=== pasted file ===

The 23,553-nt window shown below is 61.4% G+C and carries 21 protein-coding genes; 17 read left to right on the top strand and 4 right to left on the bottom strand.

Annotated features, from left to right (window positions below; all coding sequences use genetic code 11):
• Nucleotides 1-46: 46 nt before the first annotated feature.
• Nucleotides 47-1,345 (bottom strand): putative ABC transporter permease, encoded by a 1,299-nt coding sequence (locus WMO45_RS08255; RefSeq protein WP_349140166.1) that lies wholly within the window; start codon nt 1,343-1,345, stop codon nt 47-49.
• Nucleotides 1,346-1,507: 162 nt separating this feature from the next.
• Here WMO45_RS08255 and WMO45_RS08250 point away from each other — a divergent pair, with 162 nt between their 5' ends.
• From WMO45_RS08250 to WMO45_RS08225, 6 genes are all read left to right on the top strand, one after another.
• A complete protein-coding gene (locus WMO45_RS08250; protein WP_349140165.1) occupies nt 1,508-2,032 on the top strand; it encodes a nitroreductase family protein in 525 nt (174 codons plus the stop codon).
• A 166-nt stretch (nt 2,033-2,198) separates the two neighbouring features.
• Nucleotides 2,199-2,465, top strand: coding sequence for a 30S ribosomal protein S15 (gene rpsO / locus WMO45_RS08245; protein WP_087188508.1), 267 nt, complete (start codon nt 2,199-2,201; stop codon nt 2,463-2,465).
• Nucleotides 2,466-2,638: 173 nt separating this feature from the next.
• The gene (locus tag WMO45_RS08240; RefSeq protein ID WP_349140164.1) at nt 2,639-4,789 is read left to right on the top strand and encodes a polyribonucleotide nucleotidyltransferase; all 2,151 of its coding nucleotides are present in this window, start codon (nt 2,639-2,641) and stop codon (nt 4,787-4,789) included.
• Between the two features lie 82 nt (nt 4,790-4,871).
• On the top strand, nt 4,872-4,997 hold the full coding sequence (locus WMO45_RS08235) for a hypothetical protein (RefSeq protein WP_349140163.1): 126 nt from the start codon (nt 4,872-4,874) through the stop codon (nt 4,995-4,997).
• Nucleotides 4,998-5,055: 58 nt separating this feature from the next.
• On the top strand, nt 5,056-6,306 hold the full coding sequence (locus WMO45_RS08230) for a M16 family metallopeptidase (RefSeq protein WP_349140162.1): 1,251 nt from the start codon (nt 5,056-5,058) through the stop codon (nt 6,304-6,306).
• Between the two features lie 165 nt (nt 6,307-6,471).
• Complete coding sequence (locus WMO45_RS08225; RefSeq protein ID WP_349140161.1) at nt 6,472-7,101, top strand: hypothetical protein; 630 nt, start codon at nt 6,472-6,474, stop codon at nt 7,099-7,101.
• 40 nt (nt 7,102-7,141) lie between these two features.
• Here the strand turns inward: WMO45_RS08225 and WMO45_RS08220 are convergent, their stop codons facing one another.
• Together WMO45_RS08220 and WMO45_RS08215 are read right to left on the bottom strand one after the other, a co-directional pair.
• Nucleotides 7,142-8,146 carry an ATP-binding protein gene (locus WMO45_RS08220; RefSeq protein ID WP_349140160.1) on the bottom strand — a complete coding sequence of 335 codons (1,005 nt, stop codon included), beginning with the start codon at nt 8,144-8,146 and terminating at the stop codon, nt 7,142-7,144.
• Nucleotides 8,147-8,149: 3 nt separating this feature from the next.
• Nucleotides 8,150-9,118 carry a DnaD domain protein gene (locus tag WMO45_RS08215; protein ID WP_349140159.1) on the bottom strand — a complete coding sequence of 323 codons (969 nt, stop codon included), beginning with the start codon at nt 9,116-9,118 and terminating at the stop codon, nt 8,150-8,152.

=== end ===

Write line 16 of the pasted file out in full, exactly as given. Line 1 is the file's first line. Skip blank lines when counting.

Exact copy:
• On the top strand, nt 5,056-6,306 hold the full coding sequence (locus WMO45_RS08230) for a M16 family metallopeptidase (RefSeq protein WP_349140162.1): 1,251 nt from the start codon (nt 5,056-5,058) through the stop codon (nt 6,304-6,306).